Celebrating the Fourth of July is celebrating the idea of secession.
It celebrates the founding of this nation!
Celebrating is for what you have gained or accomplished. Or to another year of an effort you are proud of. So secessions has nothing to do with the question. If you ask: is celebrating the fourth of July your way of showing you support for secession
Then the %'s of people that don't have the Same knowledge you do can look it up and make an informed answer without being deemed ignorant. You would look like you are expanding people's opportunities to learn .some people are not a born know it all
I think the Fourth of July is celebrating the fact that America is now an independent nation. Even though that did come about by secession, the day is celebrating a new nation.
That came through secession.
It's not inherently bad, I don't get why people are so scared of the idea
Well of course. If you said no you must've failed history. It's in the title of the holiday lol!?
How do 37% of people not understand what secession means
Boiled down to its essence in the United States, yes. Independence Day for other countries might have a little different heritage, and thereby, significance.
But here, yes, independence = secession.
No rebel, just no.
Yes, like it or not
Secession (derived from the Latin term secessio) is the act of withdrawing from an organization, union, or especially a political entity. Threats of secession can also be a strategy for achieving more limited goals.
That's what the colonies did and what states can do today
The state's cannot secede. The 13 colonies were "virtually represented" by parliament. In other words they were not represented, thus justifying the revolution. For a state to secede they must lack representation.
I don't see that stipulation written anywhere. People with your viewpoint existed in the 18th century. Yet, here we are.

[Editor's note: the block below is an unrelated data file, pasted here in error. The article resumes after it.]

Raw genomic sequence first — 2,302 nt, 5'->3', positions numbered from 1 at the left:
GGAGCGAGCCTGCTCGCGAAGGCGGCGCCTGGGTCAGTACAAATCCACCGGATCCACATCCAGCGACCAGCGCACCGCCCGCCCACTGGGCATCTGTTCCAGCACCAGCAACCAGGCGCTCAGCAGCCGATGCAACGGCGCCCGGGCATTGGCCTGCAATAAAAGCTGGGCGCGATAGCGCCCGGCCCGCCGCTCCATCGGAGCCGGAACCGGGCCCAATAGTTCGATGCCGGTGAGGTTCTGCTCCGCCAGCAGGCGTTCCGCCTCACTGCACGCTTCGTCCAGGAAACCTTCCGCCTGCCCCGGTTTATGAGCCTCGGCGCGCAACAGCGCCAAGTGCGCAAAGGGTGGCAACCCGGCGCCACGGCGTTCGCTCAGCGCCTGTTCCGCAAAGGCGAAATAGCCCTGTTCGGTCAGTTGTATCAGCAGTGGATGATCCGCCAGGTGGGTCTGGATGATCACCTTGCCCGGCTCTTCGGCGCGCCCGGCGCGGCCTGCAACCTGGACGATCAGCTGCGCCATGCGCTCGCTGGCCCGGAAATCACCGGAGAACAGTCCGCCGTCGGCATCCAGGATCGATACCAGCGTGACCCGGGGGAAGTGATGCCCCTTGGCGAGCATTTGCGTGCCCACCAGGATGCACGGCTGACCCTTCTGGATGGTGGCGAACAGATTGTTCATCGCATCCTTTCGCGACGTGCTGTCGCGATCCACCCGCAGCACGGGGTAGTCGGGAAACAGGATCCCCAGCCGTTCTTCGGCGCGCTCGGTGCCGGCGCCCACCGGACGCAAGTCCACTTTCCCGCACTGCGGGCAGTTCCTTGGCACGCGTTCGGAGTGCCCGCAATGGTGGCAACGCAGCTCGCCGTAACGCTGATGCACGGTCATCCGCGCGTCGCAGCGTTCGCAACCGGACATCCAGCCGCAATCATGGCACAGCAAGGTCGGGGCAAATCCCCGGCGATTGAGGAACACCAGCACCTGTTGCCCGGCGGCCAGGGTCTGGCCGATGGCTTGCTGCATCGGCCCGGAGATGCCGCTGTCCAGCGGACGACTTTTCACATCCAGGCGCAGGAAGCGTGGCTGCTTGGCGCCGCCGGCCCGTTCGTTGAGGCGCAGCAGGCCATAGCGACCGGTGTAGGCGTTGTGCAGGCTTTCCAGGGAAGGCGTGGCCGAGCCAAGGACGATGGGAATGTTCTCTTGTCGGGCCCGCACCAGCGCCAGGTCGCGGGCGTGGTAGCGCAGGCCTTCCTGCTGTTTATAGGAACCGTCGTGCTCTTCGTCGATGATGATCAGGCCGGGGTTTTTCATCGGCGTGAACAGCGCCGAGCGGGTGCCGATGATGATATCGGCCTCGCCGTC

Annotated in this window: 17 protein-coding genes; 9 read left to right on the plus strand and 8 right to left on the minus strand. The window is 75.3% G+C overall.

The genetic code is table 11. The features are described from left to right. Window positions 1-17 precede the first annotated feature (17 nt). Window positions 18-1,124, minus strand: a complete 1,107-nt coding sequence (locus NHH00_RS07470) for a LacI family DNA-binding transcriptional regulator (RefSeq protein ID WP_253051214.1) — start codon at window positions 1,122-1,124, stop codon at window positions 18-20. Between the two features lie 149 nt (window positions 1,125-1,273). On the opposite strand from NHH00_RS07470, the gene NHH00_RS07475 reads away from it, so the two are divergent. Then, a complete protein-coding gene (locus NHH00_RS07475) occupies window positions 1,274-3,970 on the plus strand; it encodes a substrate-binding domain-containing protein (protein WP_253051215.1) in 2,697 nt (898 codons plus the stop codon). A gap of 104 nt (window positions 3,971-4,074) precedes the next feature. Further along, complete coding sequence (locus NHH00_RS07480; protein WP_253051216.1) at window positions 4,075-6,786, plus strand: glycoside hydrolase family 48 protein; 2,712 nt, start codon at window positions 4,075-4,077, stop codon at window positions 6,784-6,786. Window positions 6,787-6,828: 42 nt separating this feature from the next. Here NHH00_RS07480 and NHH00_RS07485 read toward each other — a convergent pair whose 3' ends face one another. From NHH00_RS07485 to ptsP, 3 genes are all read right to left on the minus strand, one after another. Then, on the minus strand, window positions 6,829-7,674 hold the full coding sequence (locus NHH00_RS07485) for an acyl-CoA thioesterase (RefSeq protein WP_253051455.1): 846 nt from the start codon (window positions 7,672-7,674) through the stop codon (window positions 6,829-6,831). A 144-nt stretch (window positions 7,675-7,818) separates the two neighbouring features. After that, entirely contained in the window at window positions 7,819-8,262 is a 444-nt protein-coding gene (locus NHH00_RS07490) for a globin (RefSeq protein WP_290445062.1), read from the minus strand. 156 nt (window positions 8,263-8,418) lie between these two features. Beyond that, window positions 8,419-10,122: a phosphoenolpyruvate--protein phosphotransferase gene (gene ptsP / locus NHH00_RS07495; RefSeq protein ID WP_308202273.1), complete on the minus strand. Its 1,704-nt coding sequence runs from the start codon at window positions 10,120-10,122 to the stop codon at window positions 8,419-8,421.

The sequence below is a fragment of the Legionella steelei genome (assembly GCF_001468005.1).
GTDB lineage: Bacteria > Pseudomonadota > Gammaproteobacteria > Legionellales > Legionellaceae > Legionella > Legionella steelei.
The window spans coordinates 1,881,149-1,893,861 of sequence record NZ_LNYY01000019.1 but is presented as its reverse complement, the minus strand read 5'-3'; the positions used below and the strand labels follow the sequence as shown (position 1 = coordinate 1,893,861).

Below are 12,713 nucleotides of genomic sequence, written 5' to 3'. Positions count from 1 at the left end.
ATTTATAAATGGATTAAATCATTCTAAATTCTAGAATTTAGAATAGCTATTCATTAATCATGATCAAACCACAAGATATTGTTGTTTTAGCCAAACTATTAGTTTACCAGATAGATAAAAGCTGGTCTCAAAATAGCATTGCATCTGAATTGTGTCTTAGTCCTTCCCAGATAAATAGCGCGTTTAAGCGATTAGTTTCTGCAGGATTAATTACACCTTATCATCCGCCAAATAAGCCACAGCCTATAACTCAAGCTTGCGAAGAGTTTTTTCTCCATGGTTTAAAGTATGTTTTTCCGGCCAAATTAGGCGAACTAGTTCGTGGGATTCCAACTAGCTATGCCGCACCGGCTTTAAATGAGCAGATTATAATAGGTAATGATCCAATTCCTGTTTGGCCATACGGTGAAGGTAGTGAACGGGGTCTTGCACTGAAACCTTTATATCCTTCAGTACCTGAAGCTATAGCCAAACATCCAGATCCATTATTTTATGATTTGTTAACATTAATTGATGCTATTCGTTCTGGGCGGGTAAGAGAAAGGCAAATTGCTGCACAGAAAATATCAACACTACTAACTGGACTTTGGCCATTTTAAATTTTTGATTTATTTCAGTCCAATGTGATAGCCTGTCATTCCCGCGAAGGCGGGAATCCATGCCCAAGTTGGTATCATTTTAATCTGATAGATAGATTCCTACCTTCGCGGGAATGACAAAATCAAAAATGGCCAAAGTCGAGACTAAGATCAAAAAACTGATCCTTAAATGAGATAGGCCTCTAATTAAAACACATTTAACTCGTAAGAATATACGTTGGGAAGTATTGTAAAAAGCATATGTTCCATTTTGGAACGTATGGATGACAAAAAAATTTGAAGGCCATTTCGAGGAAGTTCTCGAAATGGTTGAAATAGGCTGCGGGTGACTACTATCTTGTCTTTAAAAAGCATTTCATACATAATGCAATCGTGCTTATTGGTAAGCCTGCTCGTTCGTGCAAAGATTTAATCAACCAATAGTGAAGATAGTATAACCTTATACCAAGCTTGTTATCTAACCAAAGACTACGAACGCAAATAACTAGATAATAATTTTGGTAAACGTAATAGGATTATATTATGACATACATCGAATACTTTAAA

Secession is an inherent right. That's really the end of it.
I don't see the right to secession against a republic written anywhere either.
Neither is the right to self defense but that's inherent as well.
Just let it go skinner. How many people would you kill just to keep all the puzzle pieces together?
The difference is there are centuries of legal precedent against territory leaving the union.
Skinner, the "legal precedent" consists of the unconstitutinal slaughter by the government of 650,000 people. Read the articles of ratification of the states - they believed they had a right to get out. They had already seceeded three times by 1787.
The colonies seceeded from the Dominion of New England in 1689. They seceeded from the British Empire, and they seceeded from the Articles of Confederation. They did not see the union as being unbreakable, or they never would have joined it.
And the lack of direct representation was not the sole reason for secession. Far from it. One vote (or 13) in parliament would have changed nothing from a practical perspective.
The revolution was justified by the infringements on rights.
The Dominion doesn't count because they still were part of the same nation (Britain) just not the catholic order that ruled the region. The Articles is more of a civics change than anything else.
Nut: the point about secession for rights is absolutely correct, however, that doesn't mean secession should be legal in a represented region.
Yes. And freedom...so there is no reason to celebrate anymore.
I was waiting for the RebelFury Independance Day poll...